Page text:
If the answer is no, then you should just go for it – If they say no, you’ll have a laugh about it in a few weeks, become best friends because the ice will have broken – and then use the story in the toast, when you effectively end up as the best man at his beachside wedding soiree in Goa (where you will hook up with another one of the groomsmen, who you’ll eventually end up dating).

And if your answer is yes, then 200 points to you for being friends with Ryan Gosling in the first place – that’s so much swag; it needs to be sold in a clearance sale. What do you do then?

Just go for it.

 

Q. At the risk of sounding like a sex-craved maniac (which I am not), how soon is too soon to hook up with someone you’ve met on Grindr?

– EzeeA
A. Have I ever told someone that I am Grindr only to find a friend?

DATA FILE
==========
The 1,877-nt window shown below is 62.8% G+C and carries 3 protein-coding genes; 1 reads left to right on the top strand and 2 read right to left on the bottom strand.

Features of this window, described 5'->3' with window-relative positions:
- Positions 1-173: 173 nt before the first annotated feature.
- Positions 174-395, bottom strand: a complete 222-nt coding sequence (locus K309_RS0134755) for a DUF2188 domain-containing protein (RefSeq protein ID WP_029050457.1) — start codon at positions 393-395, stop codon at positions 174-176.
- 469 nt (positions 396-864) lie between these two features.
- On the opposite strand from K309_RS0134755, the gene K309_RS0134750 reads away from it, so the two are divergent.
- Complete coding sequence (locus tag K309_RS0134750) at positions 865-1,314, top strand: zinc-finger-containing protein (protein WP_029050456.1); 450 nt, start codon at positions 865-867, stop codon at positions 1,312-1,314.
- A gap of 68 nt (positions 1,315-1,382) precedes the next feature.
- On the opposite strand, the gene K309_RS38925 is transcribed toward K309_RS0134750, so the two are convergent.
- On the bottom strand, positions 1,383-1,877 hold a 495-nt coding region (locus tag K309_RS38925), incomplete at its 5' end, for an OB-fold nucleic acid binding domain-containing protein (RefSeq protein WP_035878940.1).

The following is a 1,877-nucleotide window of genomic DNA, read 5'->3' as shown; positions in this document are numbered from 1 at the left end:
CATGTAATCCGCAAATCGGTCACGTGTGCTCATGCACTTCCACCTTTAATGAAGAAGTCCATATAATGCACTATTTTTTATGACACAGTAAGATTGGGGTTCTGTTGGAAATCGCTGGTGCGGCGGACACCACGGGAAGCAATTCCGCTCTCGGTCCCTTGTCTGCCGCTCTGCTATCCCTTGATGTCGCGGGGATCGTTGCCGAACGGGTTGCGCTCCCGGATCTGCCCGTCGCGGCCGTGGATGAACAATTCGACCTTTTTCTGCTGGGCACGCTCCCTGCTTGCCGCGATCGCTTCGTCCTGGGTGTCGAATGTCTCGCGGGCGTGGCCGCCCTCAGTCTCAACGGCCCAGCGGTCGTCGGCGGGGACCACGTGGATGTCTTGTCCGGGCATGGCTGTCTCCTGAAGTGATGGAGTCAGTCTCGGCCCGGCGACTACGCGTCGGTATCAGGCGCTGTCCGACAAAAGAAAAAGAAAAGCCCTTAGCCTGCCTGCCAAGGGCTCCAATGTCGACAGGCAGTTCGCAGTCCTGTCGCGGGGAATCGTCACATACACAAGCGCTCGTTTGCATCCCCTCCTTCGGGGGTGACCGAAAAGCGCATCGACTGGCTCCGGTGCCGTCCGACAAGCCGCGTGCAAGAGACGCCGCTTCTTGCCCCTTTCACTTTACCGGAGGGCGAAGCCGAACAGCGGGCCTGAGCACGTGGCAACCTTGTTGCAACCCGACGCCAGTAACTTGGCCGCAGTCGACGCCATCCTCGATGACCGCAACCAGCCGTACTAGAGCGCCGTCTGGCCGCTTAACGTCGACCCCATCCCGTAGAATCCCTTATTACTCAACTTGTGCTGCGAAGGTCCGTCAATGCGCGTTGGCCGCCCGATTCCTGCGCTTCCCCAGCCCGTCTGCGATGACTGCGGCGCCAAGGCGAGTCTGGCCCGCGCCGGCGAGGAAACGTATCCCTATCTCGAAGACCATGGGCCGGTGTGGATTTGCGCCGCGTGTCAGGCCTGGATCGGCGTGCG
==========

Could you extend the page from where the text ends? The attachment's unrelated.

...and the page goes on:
Yes.

Has said someone believed me when I’ve said that?

Yes.

Have I laughed out loudly and then chugged a bottle of wine shortly after?

Yes again.

Let’s face it – Grindr is a ticking time bomb for sex – it’s not only about the how or the why, it’s more about the when (and the where, but that is another story) when you are talking about hooking up with the hirsute hottie of the week.

You might not want to sound like a prick (Let’s skip dinner, shall we?) or a prude (why hello there, cobwebs of my underwear!), but ultimately, it’s your decision at the end of the day. One can bonk someone anywhere between the wide spectrum of ‘I-know-what-his-younger-brother-does’ and ‘He-thinks-my-shirt-looks-great-so-I-should-probably-sleep-with-him!’ In fact, if you even give out to someone at ‘Hey-can-I-buy-you-a-drink’, no one’s going to judge you – there’s no such thing as ‘too soon’ in Grindrsville. There’s a now, never and everything in between.